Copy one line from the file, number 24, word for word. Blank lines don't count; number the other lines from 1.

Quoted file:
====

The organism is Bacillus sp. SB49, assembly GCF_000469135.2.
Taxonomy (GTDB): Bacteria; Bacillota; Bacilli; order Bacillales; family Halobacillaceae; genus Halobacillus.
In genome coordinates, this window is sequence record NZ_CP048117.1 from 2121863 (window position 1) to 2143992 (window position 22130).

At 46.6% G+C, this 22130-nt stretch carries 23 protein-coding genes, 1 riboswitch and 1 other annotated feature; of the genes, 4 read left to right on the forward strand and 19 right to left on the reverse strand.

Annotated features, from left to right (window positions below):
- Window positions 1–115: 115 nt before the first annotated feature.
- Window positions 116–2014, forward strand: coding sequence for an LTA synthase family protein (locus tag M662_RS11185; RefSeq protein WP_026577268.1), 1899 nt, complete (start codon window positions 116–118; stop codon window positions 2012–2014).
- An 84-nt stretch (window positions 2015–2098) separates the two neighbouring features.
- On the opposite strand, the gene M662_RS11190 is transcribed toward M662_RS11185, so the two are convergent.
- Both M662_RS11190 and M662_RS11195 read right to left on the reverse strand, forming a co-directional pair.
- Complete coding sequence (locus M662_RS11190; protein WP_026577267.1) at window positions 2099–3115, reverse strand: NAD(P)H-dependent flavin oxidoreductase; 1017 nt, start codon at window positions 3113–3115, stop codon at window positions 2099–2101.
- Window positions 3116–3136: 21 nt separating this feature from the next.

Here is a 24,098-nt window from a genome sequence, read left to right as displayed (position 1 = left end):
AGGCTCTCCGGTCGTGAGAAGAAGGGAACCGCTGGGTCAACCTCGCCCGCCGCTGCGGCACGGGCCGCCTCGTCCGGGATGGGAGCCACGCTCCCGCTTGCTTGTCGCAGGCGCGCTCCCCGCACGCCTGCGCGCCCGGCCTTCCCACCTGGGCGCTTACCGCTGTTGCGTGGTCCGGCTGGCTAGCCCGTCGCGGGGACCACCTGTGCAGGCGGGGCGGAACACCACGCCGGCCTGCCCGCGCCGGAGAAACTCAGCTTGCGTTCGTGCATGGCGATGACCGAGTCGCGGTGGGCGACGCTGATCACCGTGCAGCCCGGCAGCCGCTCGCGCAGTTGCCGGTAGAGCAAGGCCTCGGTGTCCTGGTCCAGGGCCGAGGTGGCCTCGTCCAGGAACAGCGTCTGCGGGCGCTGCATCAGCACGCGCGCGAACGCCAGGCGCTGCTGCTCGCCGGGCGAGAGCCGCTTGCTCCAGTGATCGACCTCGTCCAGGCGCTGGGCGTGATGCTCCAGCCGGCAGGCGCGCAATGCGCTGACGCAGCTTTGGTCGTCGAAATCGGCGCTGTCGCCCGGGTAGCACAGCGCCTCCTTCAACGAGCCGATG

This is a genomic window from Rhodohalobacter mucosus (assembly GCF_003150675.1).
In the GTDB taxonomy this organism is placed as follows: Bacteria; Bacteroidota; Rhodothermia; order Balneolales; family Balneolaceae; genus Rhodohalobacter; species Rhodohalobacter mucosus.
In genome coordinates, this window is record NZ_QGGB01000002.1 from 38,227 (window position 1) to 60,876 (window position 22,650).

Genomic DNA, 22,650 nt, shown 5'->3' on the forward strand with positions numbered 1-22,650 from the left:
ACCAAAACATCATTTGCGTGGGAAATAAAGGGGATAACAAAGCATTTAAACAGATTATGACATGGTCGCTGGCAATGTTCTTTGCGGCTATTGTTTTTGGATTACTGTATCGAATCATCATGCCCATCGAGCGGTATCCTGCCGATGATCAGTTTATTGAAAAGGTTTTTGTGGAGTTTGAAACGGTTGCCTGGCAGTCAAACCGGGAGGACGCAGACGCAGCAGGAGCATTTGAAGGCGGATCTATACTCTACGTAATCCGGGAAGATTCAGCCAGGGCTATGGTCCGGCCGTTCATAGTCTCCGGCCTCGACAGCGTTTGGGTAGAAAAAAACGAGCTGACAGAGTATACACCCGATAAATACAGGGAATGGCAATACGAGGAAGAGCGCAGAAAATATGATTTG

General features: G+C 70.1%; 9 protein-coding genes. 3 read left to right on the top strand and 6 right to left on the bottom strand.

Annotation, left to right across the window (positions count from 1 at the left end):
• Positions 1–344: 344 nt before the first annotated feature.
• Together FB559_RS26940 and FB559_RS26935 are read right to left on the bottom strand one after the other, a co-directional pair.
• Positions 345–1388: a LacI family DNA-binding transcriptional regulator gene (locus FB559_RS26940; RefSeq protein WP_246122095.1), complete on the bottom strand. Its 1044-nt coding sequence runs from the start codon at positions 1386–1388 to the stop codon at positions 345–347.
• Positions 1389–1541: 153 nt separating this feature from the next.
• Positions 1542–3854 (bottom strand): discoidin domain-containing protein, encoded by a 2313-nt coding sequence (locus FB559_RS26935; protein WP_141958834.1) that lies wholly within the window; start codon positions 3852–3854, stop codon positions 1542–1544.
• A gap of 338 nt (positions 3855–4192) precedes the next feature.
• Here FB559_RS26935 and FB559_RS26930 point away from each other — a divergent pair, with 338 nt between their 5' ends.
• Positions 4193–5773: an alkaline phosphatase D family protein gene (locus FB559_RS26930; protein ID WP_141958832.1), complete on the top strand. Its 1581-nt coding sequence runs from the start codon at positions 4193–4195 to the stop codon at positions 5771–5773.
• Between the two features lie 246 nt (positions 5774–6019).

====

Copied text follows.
• Positions 345–1388: a LacI family DNA-binding transcriptional regulator gene (locus FB559_RS26940; RefSeq protein WP_246122095.1), complete on the bottom strand. Its 1044-nt coding sequence runs from the start codon at positions 1386–1388 to the stop codon at positions 345–347.